A fearless fighter for women’s rights - Nobel Peace Center - Nobels Fredssenter

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A fearless fighter for women’s rights

19. september 2018 Av: Liv Tørres

Photo: Johannes Granseth

Photo: Johannes Granseth

She is always smiling. And she is smiling when she arrives at the Nobel Peace Center. But her smile fades away when seeing photos of herself in our new exhibition. It is understandable – she was imprisoned in El Salvador when her photo was taken. Meet Maria Teresa Rivera – one of the countless women paying a steep price for the lack of women’s rights.

Maria Teresa is 32 years old. And she has had a tougher life than most. Born into poverty and orphaned at a young age because of the civil war. At the age of eight, she was raped on her way to school. Her aunts told her it was her own fault. “But how can that be,” she says: “I was only a little girl of eight.”

She moved to a SOS Children´s Village, which was better than staying with distant relatives. She later got married and gave birth to a child, but her husband was violent and abusive, and one day he just went up and disappeared. In 2011 she got terrible stomach ache and she miscarried in a bathroom, without even knowing that she was pregnant. She passed out because of the pain and by the time she woke up, she was handcuffed by the police and sent to jail.

She was imprisoned for a crime she says she didn’t commit: the murder of her new-born baby. She served four-and-a-half years in prison. And life on the inside was tough. She was harassed, called a «baby killer» and slept on a concrete floor in an overcrowded cell for months. She cleaned toilets, clothes, and collected rubbish to make a few dollars to pay for necessities and water and saw her son only twice during her almost five-year imprisonment.

Maria Teresa is among the dozens of women to be prosecuted in El Salvador since abortion was banned in 1998. The Central American country is one of five countries where abortion is still banned under all circumstances – even in instances of rape, incest, when the mother’s life is at risk, if the foetus suffers a deformity or, as in Maria Teresa’s case, when the mother spontaneously miscarriages. Maria Teresa was detained for aggravated homicide and sentenced to 40 years in prison.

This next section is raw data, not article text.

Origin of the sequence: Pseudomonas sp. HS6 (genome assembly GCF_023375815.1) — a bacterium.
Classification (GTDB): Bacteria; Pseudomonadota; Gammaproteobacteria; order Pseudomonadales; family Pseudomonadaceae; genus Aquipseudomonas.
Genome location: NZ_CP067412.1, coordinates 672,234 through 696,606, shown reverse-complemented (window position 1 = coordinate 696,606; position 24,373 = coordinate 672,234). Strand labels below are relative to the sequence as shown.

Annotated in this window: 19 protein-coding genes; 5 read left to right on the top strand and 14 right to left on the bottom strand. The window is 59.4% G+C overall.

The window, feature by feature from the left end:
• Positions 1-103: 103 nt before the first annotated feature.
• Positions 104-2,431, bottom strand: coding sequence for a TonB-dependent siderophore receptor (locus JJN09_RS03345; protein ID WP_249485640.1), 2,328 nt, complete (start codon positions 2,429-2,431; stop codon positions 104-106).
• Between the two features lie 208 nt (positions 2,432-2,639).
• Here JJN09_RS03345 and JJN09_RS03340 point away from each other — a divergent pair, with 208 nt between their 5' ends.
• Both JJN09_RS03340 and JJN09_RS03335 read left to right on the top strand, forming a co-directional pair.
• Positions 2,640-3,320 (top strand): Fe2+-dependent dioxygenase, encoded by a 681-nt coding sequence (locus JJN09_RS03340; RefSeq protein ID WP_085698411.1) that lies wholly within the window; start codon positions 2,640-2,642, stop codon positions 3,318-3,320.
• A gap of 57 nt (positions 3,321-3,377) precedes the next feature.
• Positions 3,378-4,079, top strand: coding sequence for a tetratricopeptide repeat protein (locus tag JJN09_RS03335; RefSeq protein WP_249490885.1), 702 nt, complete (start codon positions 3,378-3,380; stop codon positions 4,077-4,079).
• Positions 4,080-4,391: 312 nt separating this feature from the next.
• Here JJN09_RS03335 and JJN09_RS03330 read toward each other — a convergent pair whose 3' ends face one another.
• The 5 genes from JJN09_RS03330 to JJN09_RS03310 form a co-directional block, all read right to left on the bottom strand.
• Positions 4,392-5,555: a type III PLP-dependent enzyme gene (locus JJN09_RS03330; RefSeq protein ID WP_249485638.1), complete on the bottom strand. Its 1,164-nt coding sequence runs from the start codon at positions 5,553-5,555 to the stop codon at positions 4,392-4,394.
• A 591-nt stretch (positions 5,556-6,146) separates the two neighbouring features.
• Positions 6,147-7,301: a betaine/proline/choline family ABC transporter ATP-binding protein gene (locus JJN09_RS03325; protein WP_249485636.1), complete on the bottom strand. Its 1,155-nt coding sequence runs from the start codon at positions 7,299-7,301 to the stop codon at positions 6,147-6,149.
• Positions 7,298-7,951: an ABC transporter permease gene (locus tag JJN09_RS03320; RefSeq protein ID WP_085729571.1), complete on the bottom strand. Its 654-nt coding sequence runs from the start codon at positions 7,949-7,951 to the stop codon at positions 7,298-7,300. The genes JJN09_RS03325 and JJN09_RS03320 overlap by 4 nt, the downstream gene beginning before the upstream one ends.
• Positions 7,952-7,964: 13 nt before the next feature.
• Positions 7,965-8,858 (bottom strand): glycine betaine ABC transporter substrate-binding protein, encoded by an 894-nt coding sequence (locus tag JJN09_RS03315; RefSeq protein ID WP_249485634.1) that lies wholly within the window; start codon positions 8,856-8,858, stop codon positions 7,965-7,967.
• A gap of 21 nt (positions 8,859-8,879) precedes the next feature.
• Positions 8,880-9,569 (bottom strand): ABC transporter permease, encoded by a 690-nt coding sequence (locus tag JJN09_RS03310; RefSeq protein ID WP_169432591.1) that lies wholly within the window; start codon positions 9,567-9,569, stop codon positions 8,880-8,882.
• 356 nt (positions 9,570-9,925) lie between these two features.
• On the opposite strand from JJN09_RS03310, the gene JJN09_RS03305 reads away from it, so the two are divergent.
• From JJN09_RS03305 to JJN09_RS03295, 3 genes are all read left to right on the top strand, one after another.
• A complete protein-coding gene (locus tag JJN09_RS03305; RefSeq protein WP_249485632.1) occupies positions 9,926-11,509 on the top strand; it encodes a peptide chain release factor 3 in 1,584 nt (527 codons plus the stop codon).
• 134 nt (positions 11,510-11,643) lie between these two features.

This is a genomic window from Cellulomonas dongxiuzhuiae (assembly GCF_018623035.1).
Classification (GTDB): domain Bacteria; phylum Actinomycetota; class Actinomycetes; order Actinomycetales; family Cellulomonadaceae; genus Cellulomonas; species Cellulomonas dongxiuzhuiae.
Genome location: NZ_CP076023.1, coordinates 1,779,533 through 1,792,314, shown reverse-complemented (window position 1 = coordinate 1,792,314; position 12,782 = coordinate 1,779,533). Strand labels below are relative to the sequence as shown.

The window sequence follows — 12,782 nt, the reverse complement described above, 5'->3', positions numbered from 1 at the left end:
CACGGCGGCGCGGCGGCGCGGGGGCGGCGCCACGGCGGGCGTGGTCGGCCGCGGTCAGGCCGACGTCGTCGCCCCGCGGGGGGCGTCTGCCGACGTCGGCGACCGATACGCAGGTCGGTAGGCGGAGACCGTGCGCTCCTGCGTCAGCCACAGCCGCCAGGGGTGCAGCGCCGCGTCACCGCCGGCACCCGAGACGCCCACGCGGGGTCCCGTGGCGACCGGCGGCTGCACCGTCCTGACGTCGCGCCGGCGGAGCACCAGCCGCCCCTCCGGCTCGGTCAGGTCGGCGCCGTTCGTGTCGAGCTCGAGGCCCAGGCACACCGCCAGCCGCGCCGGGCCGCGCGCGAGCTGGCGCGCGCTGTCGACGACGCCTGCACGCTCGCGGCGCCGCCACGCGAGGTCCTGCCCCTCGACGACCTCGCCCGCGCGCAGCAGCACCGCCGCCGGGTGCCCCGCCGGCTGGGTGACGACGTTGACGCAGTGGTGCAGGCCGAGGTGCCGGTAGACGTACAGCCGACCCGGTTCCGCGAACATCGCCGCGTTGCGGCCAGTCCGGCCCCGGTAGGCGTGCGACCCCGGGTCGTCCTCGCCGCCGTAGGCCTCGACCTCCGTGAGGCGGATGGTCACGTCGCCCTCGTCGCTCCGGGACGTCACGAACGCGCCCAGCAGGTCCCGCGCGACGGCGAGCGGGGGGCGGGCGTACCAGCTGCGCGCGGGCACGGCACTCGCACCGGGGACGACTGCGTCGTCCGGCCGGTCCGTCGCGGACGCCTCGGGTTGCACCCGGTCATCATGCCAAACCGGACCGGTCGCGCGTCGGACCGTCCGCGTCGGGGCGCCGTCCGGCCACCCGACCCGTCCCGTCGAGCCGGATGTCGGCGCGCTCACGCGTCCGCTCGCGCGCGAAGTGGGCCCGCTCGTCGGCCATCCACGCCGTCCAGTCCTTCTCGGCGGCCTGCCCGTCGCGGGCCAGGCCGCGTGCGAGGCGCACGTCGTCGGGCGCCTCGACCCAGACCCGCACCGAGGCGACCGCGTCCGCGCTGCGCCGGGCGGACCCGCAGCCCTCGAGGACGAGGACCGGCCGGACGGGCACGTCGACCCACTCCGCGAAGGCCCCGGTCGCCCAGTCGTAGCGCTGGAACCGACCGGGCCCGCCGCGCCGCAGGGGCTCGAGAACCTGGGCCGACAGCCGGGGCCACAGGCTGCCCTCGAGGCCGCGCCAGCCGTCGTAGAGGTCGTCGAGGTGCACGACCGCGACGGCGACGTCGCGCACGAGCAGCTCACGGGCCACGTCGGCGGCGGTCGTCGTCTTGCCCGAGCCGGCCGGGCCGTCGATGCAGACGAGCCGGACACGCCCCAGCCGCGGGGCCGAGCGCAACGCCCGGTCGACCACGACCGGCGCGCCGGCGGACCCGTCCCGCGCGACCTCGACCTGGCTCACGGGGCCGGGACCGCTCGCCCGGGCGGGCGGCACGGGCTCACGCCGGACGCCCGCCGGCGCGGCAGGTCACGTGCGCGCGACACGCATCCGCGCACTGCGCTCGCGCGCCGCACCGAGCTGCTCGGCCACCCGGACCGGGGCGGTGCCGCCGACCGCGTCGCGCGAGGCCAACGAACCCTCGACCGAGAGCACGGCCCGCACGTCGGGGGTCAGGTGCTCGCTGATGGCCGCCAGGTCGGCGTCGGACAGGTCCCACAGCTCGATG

After nearly five years in prison, she was released due to pressure by international organisations. Amnesty International wrote a report on violence against women and the abortion ban in El Salvador in 2014 and started a campaign to mobilise international pressure for her release. However, months after she was exonerated and reunited with her 11-year-old son, Rivera feared that she could be sent back to prison after prosecutors appealed for the original verdict of aggravated homicide to be reinstated. She seeked and received asylum in Sweden, the first ever to get asylum because of torment due to abortion.

“I don’t really understand how I survived that rape,” she told us. “Maybe it was because I was and am needed in the fight for women’s rights.”

She is a hard worker. She speaks broken Swedish after only eight months in a Swedish language class. She can do any job afterwards, she says. She just wants to contribute. The money she can spare, she sends back to El Salvador to women who need it more. To women who have just been released from prison, or women who are still imprisoned because of abortion. In El Salvador, the perpetrator goes free and it is the victims who must pay.

“This is not only about gender right’s, sexual harassment, or violence against women; it is about gender and class,” she says. It is the combination, plus the mix of religion and a conservative regime, that is lethal, both in El Salvador and Latin America in general. Sexual and reproductive rights are human rights, and she is not going to stop fighting, she says. She owes it to those who are still incarcerated and to the countless women and girls who are still being harassed and jailed.

“I’m not doing this for myself – I’m doing this for the women of El Salvador,” she says. The women at the frontline will keep fighting, but we need your help. The right to determine over our own bodies is important to so many of us, Maria says. She looks at me smiling. She has no fear left it seems. Maria is what the fight for women’s rights looks like today: determined and fearless.

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